One big area of potential savings is personnel costs. About 67,000 city employees only work a 35-hour workweek with many more vacation days than the private-sector grants. Having them work 40 hours would enable the city to eliminate more than 8,500 workers, saving more than $500 million, according to a study by the Citizens Budget Commission.
The mayor's third major error is that, despite a lifetime in the private sector, he views government as the employer of last resort, and so he is going out of his way to protect municipal jobs at the cost of the private sector.
When discussing the budget of the city's Board of Education, the mayor grudgingly admitted that it was bloated and top-heavy. But to Bloomberg, that was not reason enough to cut its workforce. "Unfortunately in the case of education," the mayor said, "there are a lot of bureaucrats that we don't have a need for. We will try to find them other jobs."
Like someone stuck in a New Deal time warp, the businessman mayor believes that public-sector spending and employment is the key to reviving the private economy.
The new mayor's fourth major error is that, rather than approach the city's problems boldly and imaginatively, he consistently portrays himself and the city as subject to vast forces beyond his control. Perhaps the most important change that Rudy Giuliani brought to New York, beyond any of his individual policy successes, was a sense that the city was governable, that it was not simply spiraling out of control or buffeted by forces beyond its powers.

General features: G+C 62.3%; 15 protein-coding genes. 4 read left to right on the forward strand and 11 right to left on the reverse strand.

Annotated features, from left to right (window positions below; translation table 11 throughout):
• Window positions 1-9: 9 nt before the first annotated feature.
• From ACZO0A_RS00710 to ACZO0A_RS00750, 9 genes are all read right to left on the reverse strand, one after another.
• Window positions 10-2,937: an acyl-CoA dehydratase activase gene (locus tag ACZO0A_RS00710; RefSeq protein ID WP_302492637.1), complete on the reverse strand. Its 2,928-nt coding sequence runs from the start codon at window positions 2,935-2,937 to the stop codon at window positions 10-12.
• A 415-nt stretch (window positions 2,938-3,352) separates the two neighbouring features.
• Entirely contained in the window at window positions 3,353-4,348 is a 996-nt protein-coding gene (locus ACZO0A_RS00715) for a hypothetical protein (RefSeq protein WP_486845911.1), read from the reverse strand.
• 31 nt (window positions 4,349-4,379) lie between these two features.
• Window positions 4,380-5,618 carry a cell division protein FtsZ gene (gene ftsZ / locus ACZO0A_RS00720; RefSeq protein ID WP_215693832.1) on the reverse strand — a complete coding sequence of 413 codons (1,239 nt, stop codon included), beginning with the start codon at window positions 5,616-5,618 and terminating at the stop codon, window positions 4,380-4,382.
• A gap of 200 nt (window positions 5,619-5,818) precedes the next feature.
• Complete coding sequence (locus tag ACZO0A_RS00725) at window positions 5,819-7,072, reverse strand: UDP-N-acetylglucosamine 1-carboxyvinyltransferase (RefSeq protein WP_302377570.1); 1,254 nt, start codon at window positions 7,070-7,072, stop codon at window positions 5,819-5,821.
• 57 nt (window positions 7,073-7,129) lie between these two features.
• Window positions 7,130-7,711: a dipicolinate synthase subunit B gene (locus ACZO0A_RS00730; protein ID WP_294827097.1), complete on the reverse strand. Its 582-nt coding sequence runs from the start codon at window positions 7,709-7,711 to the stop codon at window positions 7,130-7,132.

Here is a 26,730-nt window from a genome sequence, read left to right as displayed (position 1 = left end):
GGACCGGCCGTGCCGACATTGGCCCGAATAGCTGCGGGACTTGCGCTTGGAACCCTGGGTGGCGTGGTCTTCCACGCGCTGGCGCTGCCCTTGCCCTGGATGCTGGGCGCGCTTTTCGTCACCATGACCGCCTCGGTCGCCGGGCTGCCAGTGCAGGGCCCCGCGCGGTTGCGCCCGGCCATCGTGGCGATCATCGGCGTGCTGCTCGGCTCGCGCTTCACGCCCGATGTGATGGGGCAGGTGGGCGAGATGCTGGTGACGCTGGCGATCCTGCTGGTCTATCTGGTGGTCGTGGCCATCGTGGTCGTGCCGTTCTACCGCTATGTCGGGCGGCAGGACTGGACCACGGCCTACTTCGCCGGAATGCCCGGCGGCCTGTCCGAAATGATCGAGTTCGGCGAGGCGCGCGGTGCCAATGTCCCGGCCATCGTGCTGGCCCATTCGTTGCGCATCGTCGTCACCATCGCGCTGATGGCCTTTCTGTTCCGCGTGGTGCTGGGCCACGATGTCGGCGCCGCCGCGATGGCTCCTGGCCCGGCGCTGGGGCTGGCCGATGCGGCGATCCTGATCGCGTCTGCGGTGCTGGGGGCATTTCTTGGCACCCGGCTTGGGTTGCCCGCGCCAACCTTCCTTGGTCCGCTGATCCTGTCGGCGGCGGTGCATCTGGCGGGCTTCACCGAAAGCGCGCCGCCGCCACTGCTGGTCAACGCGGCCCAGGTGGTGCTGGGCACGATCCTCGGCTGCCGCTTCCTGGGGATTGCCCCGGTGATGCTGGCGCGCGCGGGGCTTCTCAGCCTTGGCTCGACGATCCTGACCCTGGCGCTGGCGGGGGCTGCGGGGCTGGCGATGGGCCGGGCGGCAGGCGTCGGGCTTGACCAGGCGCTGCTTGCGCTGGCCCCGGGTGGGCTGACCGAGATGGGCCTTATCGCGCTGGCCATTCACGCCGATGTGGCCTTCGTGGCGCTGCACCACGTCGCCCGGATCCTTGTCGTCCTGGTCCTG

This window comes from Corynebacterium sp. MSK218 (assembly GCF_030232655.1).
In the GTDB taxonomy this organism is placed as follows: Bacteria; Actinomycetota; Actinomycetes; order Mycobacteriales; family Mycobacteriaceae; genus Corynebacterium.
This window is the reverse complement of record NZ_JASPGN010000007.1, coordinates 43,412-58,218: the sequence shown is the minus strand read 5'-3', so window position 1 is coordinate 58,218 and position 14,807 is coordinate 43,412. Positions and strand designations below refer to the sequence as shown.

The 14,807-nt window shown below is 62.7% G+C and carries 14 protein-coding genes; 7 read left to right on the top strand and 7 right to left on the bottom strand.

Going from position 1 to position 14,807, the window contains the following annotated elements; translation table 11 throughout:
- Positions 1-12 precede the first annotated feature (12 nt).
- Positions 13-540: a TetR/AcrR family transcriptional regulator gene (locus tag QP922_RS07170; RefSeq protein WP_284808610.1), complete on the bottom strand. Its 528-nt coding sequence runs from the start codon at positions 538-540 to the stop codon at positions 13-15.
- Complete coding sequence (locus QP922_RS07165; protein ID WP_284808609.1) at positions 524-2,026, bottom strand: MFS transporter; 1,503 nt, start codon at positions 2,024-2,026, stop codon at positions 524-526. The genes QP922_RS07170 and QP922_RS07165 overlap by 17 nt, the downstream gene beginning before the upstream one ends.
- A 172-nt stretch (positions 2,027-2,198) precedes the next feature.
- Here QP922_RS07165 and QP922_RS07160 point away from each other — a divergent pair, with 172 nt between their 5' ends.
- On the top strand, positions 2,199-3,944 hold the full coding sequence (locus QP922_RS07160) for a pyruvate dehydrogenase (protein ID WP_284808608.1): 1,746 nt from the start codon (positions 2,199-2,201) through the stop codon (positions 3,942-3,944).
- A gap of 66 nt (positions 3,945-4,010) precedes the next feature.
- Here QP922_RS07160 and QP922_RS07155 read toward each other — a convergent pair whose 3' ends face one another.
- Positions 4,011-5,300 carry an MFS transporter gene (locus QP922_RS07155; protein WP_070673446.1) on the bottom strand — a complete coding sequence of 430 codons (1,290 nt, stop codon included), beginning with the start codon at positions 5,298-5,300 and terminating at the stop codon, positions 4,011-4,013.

By contrast, Bloomberg is sounding more like a victim than a leader. In tackling the budget, for instance, Bloomberg has repeatedly argued that his own options for controlling city spending are limited, using phrases like "forces beyond our control" and "it has to be done by law" to justify continued spending growth.
At times, he has claimed that he controls only about $15 billion of the city's $42 billion budget. In one briefing, he went further, arguing that he had command over less than one-tenth of the city's budget.
What is startling about this is the degree to which this mayor is simply abdicating responsibility for governing the city. Invoking one of his favorite phrases, the mayor argued, for instance, that the sanitation department budget could not be cut because "the amount of resources we have to devote are dictated by forces beyond our control. We have to pick up however much garbage is out there."
Never mind that Rudy Giuliani got more than $300 million in productivity savings out of the sanitation department with work-rule changes, or that cities across America are contracting out sanitation services to save money.
After Sept. 11, 2001, New York garnered enormous goodwill from those who wanted to see it revive after the devastating terrorist attack. But as New York reverts to type as a tax-and-spend capital, as if it had learned nothing from the last decade's reinvention of urban government, it is starting to squander that goodwill.
Steven Malanga is a contributing editor at The Manhattan Institute's City Journal. From CJ's Winter issue.